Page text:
• JarredWalton - Saturday, October 5, 2013 - link

    Based on Cinebench single-core (http://www.anandtech.com/bench/Mobile/153), we can get an idea of the power of each core. If we take the i7-4700MQ as the Intel sample (it should be running the core at 3.4GHz single-threaded), that's nearly four times as fast as a Kabini core at 1.5GHz.

    The Xbox One will run the CPU cores at 1.75GHz, while the PS4 is rumored to be 2.0GHz and potentially as high as 2.75GHz. Given AMD has the A6-5200 clocked at 2GHz with quad-core Kabini and it's a 25W part, I'd say closer to 2GHz seems likely for PS4 (with the entire system targeting <200W is my bet). If we scale linearly for clock speed, a single Haswell core at 3.4GHz is going to be about 2.5 times as fast as a Kabini core at 2.4GHz, or 3x as fast as a 2.0Hz Kabini core.

    So, octal-core Kabini at 2.0GHz vs. dual-core Haswell at 3.4GHz, I'd say best-case (e.g. in heavily threaded workloads) you're looking at roughly equal processor performance. But worst-case (single-threaded or lightly threaded) the higher per-core performance of Haswell will still be 3x faster. That's why a fast dual-core isn't such a bad thing.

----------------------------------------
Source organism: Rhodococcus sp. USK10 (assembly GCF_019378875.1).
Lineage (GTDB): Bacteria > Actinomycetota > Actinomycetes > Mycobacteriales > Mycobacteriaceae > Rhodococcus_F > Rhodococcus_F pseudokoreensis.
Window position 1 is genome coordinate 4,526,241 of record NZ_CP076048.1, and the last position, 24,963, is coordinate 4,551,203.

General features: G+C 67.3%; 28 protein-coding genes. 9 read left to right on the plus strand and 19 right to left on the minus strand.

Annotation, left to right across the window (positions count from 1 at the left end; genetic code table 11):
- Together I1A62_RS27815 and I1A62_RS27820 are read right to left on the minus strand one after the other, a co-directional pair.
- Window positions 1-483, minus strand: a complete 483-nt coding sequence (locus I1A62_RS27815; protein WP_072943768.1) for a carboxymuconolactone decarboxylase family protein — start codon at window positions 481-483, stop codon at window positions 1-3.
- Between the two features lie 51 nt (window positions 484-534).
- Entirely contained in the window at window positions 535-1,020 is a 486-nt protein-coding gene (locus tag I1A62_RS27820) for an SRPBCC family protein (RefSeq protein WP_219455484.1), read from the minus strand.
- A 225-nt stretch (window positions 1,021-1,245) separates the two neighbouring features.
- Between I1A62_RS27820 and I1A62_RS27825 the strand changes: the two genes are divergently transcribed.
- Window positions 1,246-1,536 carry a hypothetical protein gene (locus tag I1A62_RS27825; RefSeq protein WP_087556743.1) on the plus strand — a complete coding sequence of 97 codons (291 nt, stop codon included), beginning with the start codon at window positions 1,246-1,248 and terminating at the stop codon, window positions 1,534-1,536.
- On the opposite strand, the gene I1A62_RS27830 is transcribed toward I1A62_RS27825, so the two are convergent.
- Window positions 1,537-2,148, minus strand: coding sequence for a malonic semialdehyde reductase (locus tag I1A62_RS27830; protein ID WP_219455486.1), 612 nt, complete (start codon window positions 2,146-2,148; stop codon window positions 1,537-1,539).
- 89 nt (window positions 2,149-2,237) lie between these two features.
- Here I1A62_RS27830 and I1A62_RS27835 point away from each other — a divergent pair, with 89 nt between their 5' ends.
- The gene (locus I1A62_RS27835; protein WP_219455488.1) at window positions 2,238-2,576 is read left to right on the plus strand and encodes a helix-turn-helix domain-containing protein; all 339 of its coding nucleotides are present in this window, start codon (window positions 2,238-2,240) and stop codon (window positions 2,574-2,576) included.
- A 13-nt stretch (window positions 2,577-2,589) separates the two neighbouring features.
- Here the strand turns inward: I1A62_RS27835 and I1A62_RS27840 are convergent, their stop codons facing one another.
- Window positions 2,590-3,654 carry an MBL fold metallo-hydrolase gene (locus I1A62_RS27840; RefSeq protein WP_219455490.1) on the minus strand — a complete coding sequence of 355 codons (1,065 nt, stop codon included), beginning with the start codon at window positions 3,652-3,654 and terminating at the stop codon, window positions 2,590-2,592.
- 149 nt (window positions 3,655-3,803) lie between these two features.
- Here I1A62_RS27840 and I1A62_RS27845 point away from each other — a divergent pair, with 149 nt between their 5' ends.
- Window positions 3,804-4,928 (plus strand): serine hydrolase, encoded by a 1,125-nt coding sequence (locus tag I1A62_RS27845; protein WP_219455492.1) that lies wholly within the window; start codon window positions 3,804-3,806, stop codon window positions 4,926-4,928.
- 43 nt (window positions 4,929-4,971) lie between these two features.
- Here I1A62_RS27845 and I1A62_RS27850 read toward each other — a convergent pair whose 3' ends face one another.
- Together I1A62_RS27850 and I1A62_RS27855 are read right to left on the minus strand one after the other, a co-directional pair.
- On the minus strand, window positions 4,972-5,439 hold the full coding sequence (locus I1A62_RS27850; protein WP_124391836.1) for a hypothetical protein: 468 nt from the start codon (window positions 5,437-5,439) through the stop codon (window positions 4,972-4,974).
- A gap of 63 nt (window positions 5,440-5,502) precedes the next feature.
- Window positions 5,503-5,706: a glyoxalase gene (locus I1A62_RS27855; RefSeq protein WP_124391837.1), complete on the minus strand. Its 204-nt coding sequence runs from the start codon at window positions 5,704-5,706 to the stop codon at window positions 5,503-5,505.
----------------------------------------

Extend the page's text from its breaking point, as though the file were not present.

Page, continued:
Reply
  • Krysto - Saturday, October 5, 2013 - link

    Except, if the performance is equal, you're paying more/performance anyway by getting an Intel chip.

    Also Intel+Nvidia won't be able to unlock heterogenous computing power as well as AMD's APU's. And that's without even mentioning AMD's Mantle API, which would make it as fast as the console version (or faster if the hardware is better, like with these Nvidia GPU's).

    But as it is, you're likely getting much less performance/price by adding the OpenGL overlay on top.
    Reply